• Duncan Foley

    Leo Model Professor of Economics and Director of Graduate Studies

    Office Location:

    Albert and Vera List Academic Center


    Duncan Foley is the Leo Model Professor of Economics at the New School for Social Research, having joined the faculty in 1999. He is also External Professor at the Santa Fe Institute. He received a PhD in Economics from Yale University, and has taught at M.I.T., Stanford, and Barnard College of Columbia University. Professor Foley's interests in economics center on economic theory, political economy, the history of economics, mathematical modeling, and the foundations of statistical reasoning. Recent research includes work on modeling mammalian brain clock, the economics of global warming, economics and thermodynamics, Marxian value theory, social coordination problems, and Bayesian approaches to theory choice.

    Concentrations: Classical, neoclassical, and Marxian economic theory; political economy; monetary economics; economic complexity; global environmental economic policy. Personal Homepage.

    Degrees Held:

    PhD 1966, Yale University

    Recent Publications:


    Adam's Fallacy: A Guide to Economic Theology, Harvard Universtiy Press, 2008.

    Unholy Trinity: Labor, Capital, and Land in the New Economy, Routledge, 2003.

    Growth and Distribution, coauthor with Thomas Michl, Harvard University Press, 1999.

    Barriers and Bounds to Rationality: Essays on Economic Complexity and Dynamics in Interactive Systems, editor and coauthor with Peter S. Albin, Princeton, 1998.

    Understanding Capital: Marx's Economic Theory, Harvard University Press, 1986.


    Selected Articles and Book Chapters

    Rezai, A., L. Taylor, and D. K. Foley. Economic growth, income distribution, and climate change. Ecological Economics 146, April 2018, 164–172.

    Scharfenaker, E. and D. K. Foley. Quantal response statistical equilibrium in economic interactions: Theory and estimationEntropy 19 (9), 2017.

    Broome, John. and Foley, Duncan K. "A world climate bank." In I. Gonzalez-Ricoy and A. Gosseries (Eds.), Institutions for Future Generations. Oxford University Press, 2017.

    "What is the Labor Theory of Value and What is it Good For?" in Giuseppe Freni, Heinz D. Kurz, Andrea Mario Lavezzi and Rodolfo Signorino (eds.) Economic Theory and its History, Routledge, 2016.

    "Keynes' Microeconomics of Output and Labor Markets," in Lucas Bernard and Unurjargal Nyambuu (eds.), Dynamic Modeling, Empirical Macroeconomics, and Finance: Essays in Honor of Willi Semmler, Springer, 2016.

    "Varieties of Keynsianism," International Journal of Political Economy, 43(1), 2014.

    "Rethinking Financial Capitalism and the 'Information' Economy," Review of Radical Political Economics, 45(3), 2013.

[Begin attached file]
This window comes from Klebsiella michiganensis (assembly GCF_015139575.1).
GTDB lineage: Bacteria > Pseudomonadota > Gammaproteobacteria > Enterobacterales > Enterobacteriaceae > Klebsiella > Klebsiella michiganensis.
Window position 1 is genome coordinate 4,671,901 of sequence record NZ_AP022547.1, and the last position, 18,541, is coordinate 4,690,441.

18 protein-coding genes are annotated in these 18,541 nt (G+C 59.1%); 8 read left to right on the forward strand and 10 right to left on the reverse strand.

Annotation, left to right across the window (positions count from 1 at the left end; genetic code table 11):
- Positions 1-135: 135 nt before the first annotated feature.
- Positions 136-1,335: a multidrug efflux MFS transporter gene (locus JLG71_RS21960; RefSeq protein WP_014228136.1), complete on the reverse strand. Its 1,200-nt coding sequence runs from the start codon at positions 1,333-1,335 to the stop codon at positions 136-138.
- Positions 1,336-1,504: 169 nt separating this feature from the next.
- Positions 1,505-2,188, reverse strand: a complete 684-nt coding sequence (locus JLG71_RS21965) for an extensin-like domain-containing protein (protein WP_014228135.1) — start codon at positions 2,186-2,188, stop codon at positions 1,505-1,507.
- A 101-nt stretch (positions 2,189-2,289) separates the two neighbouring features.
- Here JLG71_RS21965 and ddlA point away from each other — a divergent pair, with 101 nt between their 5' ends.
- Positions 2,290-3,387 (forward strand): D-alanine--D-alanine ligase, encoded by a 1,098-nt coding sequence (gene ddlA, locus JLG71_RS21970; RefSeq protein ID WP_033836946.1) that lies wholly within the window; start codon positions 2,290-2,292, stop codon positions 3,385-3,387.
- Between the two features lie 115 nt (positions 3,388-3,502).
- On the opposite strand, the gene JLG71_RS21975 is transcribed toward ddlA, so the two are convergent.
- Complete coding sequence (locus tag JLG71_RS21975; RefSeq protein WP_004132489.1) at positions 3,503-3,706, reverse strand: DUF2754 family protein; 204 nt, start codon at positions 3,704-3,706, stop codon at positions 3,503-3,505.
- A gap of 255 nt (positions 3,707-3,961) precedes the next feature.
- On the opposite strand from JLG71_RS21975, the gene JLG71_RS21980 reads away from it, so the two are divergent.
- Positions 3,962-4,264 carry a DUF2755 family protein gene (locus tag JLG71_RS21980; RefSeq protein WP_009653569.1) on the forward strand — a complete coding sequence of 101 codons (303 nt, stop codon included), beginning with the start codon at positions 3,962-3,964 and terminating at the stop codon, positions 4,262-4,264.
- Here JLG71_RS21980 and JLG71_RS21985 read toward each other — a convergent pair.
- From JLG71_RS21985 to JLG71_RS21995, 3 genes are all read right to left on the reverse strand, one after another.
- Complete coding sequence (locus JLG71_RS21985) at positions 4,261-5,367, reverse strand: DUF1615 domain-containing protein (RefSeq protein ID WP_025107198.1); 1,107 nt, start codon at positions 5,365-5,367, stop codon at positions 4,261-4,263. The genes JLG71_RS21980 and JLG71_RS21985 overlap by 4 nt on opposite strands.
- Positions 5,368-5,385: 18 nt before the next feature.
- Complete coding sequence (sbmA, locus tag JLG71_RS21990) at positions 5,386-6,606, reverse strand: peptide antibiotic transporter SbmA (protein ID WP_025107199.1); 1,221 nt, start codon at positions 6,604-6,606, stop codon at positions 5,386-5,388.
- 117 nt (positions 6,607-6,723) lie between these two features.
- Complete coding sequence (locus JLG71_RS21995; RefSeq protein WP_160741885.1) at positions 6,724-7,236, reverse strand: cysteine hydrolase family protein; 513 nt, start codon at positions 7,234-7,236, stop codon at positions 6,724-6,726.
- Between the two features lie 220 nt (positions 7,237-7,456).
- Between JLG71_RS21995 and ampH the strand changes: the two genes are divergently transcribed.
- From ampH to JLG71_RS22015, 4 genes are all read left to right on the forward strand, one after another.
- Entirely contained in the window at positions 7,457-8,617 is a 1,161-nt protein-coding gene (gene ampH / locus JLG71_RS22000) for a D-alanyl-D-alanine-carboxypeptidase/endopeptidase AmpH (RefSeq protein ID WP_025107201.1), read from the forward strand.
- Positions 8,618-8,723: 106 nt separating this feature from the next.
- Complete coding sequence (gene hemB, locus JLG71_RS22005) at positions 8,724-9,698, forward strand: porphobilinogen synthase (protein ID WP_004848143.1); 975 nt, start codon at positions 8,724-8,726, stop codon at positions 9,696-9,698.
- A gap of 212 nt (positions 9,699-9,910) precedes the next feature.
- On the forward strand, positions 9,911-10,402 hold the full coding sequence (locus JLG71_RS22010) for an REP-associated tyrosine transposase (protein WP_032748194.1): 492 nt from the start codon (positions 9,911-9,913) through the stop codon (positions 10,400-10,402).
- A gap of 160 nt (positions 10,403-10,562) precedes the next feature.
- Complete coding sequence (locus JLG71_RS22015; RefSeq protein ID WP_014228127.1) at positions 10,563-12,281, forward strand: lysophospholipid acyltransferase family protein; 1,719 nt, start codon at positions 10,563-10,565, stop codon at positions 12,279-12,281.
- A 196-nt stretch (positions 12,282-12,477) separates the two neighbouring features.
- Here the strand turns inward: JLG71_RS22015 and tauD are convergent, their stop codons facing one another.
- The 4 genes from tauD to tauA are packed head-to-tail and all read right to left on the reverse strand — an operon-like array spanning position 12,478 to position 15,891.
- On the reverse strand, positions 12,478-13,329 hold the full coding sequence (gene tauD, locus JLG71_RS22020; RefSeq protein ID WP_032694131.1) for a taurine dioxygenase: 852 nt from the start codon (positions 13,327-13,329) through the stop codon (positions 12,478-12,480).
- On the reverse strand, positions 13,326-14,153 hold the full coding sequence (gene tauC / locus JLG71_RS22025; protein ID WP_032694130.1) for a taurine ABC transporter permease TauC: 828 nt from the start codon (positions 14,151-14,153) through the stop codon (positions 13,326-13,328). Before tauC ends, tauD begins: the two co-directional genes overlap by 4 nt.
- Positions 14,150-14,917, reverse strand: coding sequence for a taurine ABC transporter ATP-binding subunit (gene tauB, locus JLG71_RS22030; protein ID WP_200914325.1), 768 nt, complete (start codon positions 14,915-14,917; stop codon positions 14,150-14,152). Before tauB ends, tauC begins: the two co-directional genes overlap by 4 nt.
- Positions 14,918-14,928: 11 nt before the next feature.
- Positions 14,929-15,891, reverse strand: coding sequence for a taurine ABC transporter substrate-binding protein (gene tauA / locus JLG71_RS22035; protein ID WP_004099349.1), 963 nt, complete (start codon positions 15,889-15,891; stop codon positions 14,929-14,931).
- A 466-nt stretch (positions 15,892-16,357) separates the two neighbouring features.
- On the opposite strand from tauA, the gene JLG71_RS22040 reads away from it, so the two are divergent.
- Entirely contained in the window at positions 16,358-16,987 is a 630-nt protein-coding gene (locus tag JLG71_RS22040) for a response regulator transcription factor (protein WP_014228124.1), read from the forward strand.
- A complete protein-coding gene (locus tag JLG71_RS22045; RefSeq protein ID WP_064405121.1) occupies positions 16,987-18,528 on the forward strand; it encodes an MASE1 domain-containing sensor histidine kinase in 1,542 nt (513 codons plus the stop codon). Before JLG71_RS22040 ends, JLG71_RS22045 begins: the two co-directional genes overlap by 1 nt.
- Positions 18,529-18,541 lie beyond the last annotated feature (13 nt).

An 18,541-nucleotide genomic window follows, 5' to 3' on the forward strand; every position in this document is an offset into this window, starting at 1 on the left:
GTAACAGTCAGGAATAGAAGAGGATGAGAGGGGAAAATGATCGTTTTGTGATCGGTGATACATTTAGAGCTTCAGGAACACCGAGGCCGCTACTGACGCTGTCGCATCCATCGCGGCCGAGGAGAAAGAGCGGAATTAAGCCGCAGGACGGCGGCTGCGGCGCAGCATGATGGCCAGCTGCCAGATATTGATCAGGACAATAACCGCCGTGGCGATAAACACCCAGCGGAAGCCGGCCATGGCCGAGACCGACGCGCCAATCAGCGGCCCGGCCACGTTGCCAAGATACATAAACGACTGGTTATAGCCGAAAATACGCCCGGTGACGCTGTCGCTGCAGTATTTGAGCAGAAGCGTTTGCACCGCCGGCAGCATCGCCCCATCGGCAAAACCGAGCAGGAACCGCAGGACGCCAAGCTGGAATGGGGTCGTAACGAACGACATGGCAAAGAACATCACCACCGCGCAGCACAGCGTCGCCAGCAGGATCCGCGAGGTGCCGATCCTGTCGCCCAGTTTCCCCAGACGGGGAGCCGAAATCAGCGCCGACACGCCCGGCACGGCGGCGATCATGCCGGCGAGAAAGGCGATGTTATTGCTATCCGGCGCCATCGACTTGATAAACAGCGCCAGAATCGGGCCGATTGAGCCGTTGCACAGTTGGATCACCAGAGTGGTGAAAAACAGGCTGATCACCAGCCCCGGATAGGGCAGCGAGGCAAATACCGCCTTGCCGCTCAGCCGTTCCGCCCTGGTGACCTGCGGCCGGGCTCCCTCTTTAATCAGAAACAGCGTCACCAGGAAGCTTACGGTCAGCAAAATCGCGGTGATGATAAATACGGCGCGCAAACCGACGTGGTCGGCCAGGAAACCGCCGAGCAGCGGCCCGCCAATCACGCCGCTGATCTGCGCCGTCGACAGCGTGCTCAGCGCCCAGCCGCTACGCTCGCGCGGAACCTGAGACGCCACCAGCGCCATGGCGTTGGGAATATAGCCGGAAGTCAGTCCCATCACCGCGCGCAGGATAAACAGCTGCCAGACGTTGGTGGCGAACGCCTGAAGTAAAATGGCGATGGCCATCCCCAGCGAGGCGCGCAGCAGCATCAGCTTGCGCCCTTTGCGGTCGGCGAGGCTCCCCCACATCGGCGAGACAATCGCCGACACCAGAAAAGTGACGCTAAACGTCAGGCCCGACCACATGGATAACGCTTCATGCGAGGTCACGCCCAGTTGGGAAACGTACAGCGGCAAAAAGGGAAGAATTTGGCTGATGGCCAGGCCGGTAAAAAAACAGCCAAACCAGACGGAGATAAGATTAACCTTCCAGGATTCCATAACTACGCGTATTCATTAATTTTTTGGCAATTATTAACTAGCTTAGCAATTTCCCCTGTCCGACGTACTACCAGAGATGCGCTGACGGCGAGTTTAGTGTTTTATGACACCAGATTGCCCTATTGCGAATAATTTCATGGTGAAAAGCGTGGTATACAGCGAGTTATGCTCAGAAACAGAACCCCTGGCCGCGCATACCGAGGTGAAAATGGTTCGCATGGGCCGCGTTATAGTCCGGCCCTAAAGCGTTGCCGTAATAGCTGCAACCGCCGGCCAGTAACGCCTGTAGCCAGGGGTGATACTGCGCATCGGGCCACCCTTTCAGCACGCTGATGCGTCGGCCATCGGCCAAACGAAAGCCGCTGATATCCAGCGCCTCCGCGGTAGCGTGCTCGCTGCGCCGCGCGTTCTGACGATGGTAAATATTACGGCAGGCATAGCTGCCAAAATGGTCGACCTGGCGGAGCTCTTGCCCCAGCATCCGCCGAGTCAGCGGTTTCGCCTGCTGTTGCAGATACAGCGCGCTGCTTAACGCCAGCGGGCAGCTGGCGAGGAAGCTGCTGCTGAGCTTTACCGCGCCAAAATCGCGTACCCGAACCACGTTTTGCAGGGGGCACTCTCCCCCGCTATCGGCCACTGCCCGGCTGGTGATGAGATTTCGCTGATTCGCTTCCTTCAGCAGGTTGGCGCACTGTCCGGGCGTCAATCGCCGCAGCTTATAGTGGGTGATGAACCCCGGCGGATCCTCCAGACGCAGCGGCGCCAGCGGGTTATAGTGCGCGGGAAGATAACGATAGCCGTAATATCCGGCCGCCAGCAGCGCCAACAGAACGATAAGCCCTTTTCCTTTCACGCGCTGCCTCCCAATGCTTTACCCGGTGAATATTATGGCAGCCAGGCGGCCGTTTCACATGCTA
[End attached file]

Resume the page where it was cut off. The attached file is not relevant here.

Foley, D.K., Rezai, A., and Taylor, L. The social cost of carbon emissions: Seven propositions. Economics Letters, 121(1), 2013.

    Basu, D., and Foley, D.K. "Dynamics of output and employment in the US economy," Cambridge Journal of Economics 37(5), 2013.

    "The long-period method and Marx's theory of value," in Volker Caspari (ed.), The Evolution of Economic Theory: Essays in Honour of Bertram Schefold, Routledge, 2013.

    "Away, Market Taketh: The Anatomy of Financial and Economic Crisis" in Martin H. Wolfson and Gerald A. Epstein (eds.), The Handbook of the Political Economy of Financial CrisesOxford, 2013.

    Smith, E., Foley, D.K., and Good, B.H. "Unhedgeable shocks and statistical economic equilibrium," Economic Theory 52(1), 2013.

    "Dilemmas of economic growth," Eastern Economic Journal 38(3), 2012.

    "The political economy of postcrisis global capitalism," South Atlantic Quarterly 111(2), 2012.

    Nikiforos, M., Foley, D.K. "Distribution and capacity utilization: conceptual issues and empirical evidence," Metroeconomica 63(1), 2012.

    Rezai, A., Foley, D.K., Taylor, L. "Global warming and economic externalities," Economic Theory 49(2), 2012.

    Taylor, L., Rezai, A. Foley, D.K. An integrated approach to climate change, income distribution, employment, and economic growth. Ecological Economics (121)196-205, 2010.

    "What's wrong with the fundamental existence and welfare theorems?" Journal of Economic Behavior and Organization, Vol.75, 2010.

    "The Economic Fundamentals of Global Warming," in Jonathan M. Harris and Neva R. Goodwin (eds.) Twenty-First Century Macroeconomics: Responding to the Climate Challenge, Edward Elgar Publishing, 2008.

    "A Statistical Equilibrium Theory of Markets," Journal of Economic Theory, Vol. 62, Iss. 19, (April, 1994), 321-44.

    "Recent Developments in Economic Theory," Social Research, Vol. 57, Iss. 3 (1990), 665-687.

    Research Interests:

    Impact of global environmental policy on technical change; models of production in real time; statistical equilibrium economic modeling; Smithian economic growth.

    Awards And Honors:

    Selected Honors

    Guggenheim Prize in Economics, 2017

    Gildersleeve Lecturer, Barnard College of Columbia University, 2009

    Schumpeter Lectures, University of Graz, 2001

    Current Courses:

    Further Topics in APE 1

    Independent Study

    Mentored Research

    Directed Dissertation Study

    Independent Study

    Ind Senior Project